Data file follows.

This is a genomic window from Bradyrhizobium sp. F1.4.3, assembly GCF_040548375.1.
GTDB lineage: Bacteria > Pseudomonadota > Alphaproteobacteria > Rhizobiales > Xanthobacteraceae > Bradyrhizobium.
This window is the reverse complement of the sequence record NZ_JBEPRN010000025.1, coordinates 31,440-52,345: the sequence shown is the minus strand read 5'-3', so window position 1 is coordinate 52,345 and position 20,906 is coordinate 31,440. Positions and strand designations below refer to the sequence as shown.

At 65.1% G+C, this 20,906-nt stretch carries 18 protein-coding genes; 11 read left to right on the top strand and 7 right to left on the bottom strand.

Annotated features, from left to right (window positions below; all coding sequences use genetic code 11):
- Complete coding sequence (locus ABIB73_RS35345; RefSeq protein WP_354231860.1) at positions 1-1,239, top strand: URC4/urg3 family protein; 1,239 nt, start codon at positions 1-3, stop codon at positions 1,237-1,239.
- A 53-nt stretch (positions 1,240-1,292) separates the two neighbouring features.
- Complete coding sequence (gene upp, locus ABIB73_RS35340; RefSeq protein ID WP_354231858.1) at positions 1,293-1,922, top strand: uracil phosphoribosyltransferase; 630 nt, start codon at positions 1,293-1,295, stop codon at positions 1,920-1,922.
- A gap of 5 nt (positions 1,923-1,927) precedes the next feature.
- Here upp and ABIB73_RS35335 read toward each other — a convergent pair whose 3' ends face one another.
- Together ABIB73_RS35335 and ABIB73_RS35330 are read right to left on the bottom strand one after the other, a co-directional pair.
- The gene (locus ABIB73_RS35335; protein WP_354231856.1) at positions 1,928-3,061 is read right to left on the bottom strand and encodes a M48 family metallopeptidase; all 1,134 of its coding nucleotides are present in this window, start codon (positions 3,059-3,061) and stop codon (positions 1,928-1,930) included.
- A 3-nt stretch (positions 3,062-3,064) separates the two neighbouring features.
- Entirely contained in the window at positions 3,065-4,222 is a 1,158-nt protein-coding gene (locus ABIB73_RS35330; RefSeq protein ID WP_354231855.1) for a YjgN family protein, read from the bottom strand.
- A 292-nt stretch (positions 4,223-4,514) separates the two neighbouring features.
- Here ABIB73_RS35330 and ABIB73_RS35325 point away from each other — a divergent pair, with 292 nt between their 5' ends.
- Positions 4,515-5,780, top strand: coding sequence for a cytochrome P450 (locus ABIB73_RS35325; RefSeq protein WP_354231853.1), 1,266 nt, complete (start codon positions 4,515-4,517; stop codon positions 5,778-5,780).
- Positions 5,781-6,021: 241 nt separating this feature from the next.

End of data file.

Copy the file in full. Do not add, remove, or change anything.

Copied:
This is a genomic window from Bradyrhizobium sp. F1.4.3, assembly GCF_040548375.1.
GTDB lineage: Bacteria > Pseudomonadota > Alphaproteobacteria > Rhizobiales > Xanthobacteraceae > Bradyrhizobium.
This window is the reverse complement of the sequence record NZ_JBEPRN010000025.1, coordinates 31,440-52,345: the sequence shown is the minus strand read 5'-3', so window position 1 is coordinate 52,345 and position 20,906 is coordinate 31,440. Positions and strand designations below refer to the sequence as shown.

At 65.1% G+C, this 20,906-nt stretch carries 18 protein-coding genes; 11 read left to right on the top strand and 7 right to left on the bottom strand.

Annotated features, from left to right (window positions below; all coding sequences use genetic code 11):
- Complete coding sequence (locus ABIB73_RS35345; RefSeq protein WP_354231860.1) at positions 1-1,239, top strand: URC4/urg3 family protein; 1,239 nt, start codon at positions 1-3, stop codon at positions 1,237-1,239.
- A 53-nt stretch (positions 1,240-1,292) separates the two neighbouring features.
- Complete coding sequence (gene upp, locus ABIB73_RS35340; RefSeq protein ID WP_354231858.1) at positions 1,293-1,922, top strand: uracil phosphoribosyltransferase; 630 nt, start codon at positions 1,293-1,295, stop codon at positions 1,920-1,922.
- A gap of 5 nt (positions 1,923-1,927) precedes the next feature.
- Here upp and ABIB73_RS35335 read toward each other — a convergent pair whose 3' ends face one another.
- Together ABIB73_RS35335 and ABIB73_RS35330 are read right to left on the bottom strand one after the other, a co-directional pair.
- The gene (locus ABIB73_RS35335; protein WP_354231856.1) at positions 1,928-3,061 is read right to left on the bottom strand and encodes a M48 family metallopeptidase; all 1,134 of its coding nucleotides are present in this window, start codon (positions 3,059-3,061) and stop codon (positions 1,928-1,930) included.
- A 3-nt stretch (positions 3,062-3,064) separates the two neighbouring features.
- Entirely contained in the window at positions 3,065-4,222 is a 1,158-nt protein-coding gene (locus ABIB73_RS35330; RefSeq protein ID WP_354231855.1) for a YjgN family protein, read from the bottom strand.
- A 292-nt stretch (positions 4,223-4,514) separates the two neighbouring features.
- Here ABIB73_RS35330 and ABIB73_RS35325 point away from each other — a divergent pair, with 292 nt between their 5' ends.
- Positions 4,515-5,780, top strand: coding sequence for a cytochrome P450 (locus ABIB73_RS35325; RefSeq protein WP_354231853.1), 1,266 nt, complete (start codon positions 4,515-4,517; stop codon positions 5,778-5,780).
- Positions 5,781-6,021: 241 nt separating this feature from the next.